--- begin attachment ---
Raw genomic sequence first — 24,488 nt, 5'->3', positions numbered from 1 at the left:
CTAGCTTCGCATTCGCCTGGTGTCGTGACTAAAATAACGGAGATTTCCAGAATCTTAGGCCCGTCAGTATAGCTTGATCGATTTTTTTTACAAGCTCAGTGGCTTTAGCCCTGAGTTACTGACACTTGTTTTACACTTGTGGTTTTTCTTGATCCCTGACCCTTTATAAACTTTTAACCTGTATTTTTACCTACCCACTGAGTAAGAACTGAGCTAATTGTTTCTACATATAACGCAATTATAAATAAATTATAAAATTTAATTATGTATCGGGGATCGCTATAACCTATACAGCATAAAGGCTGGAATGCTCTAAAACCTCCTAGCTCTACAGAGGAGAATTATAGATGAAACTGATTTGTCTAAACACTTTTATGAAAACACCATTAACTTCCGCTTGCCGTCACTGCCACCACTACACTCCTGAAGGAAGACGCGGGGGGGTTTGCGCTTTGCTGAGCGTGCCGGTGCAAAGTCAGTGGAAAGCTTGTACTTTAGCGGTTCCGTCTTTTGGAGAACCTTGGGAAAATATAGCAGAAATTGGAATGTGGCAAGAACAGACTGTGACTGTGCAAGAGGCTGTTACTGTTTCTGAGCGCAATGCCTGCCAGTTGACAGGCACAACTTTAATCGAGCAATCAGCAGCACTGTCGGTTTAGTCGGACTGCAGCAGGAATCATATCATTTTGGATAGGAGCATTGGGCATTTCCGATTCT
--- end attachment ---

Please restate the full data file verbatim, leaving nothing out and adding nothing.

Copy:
Raw genomic sequence first — 24,488 nt, 5'->3', positions numbered from 1 at the left:
CTAGCTTCGCATTCGCCTGGTGTCGTGACTAAAATAACGGAGATTTCCAGAATCTTAGGCCCGTCAGTATAGCTTGATCGATTTTTTTTACAAGCTCAGTGGCTTTAGCCCTGAGTTACTGACACTTGTTTTACACTTGTGGTTTTTCTTGATCCCTGACCCTTTATAAACTTTTAACCTGTATTTTTACCTACCCACTGAGTAAGAACTGAGCTAATTGTTTCTACATATAACGCAATTATAAATAAATTATAAAATTTAATTATGTATCGGGGATCGCTATAACCTATACAGCATAAAGGCTGGAATGCTCTAAAACCTCCTAGCTCTACAGAGGAGAATTATAGATGAAACTGATTTGTCTAAACACTTTTATGAAAACACCATTAACTTCCGCTTGCCGTCACTGCCACCACTACACTCCTGAAGGAAGACGCGGGGGGGTTTGCGCTTTGCTGAGCGTGCCGGTGCAAAGTCAGTGGAAAGCTTGTACTTTAGCGGTTCCGTCTTTTGGAGAACCTTGGGAAAATATAGCAGAAATTGGAATGTGGCAAGAACAGACTGTGACTGTGCAAGAGGCTGTTACTGTTTCTGAGCGCAATGCCTGCCAGTTGACAGGCACAACTTTAATCGAGCAATCAGCAGCACTGTCGGTTTAGTCGGACTGCAGCAGGAATCATATCATTTTGGATAGGAGCATTGGGCATTTCCGATTCT